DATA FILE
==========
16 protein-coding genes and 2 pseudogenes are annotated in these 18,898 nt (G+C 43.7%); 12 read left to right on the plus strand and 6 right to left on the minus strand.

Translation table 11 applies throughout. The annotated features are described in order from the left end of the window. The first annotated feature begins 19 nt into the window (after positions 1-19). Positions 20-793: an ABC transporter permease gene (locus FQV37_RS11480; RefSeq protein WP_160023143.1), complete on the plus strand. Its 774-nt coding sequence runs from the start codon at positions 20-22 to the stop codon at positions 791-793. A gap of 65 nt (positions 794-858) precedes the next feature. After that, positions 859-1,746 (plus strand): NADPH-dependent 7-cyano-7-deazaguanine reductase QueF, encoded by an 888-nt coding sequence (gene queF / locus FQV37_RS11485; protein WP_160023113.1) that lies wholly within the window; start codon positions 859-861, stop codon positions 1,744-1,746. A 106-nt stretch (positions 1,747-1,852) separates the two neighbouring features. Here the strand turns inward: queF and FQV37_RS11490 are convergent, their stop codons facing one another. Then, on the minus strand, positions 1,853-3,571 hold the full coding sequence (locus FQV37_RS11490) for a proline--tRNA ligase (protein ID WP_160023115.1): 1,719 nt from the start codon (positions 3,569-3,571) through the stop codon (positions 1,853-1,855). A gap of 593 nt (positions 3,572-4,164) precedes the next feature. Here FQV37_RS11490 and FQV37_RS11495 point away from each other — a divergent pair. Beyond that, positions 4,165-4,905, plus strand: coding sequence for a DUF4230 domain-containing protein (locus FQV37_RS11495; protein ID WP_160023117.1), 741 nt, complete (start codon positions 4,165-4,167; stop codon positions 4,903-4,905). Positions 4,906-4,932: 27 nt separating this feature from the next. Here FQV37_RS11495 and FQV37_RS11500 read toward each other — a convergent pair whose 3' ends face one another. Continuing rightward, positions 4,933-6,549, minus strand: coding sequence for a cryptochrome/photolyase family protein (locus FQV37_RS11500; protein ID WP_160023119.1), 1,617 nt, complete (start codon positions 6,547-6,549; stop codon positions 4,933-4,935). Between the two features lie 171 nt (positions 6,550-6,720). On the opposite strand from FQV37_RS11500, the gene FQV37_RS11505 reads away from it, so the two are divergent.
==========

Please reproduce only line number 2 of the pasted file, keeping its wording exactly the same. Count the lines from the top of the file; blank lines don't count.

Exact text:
Translation table 11 applies throughout. The annotated features are described in order from the left end of the window. The first annotated feature begins 19 nt into the window (after positions 1-19). Positions 20-793: an ABC transporter permease gene (locus FQV37_RS11480; RefSeq protein WP_160023143.1), complete on the plus strand. Its 774-nt coding sequence runs from the start codon at positions 20-22 to the stop codon at positions 791-793. A gap of 65 nt (positions 794-858) precedes the next feature. After that, positions 859-1,746 (plus strand): NADPH-dependent 7-cyano-7-deazaguanine reductase QueF, encoded by an 888-nt coding sequence (gene queF / locus FQV37_RS11485; protein WP_160023113.1) that lies wholly within the window; start codon positions 859-861, stop codon positions 1,744-1,746. A 106-nt stretch (positions 1,747-1,852) separates the two neighbouring features. Here the strand turns inward: queF and FQV37_RS11490 are convergent, their stop codons facing one another. Then, on the minus strand, positions 1,853-3,571 hold the full coding sequence (locus FQV37_RS11490) for a proline--tRNA ligase (protein ID WP_160023115.1): 1,719 nt from the start codon (positions 3,569-3,571) through the stop codon (positions 1,853-1,855). A gap of 593 nt (positions 3,572-4,164) precedes the next feature. Here FQV37_RS11490 and FQV37_RS11495 point away from each other — a divergent pair. Beyond that, positions 4,165-4,905, plus strand: coding sequence for a DUF4230 domain-containing protein (locus FQV37_RS11495; protein ID WP_160023117.1), 741 nt, complete (start codon positions 4,165-4,167; stop codon positions 4,903-4,905). Positions 4,906-4,932: 27 nt separating this feature from the next. Here FQV37_RS11495 and FQV37_RS11500 read toward each other — a convergent pair whose 3' ends face one another. Continuing rightward, positions 4,933-6,549, minus strand: coding sequence for a cryptochrome/photolyase family protein (locus FQV37_RS11500; protein ID WP_160023119.1), 1,617 nt, complete (start codon positions 6,547-6,549; stop codon positions 4,933-4,935). Between the two features lie 171 nt (positions 6,550-6,720). On the opposite strand from FQV37_RS11500, the gene FQV37_RS11505 reads away from it, so the two are divergent.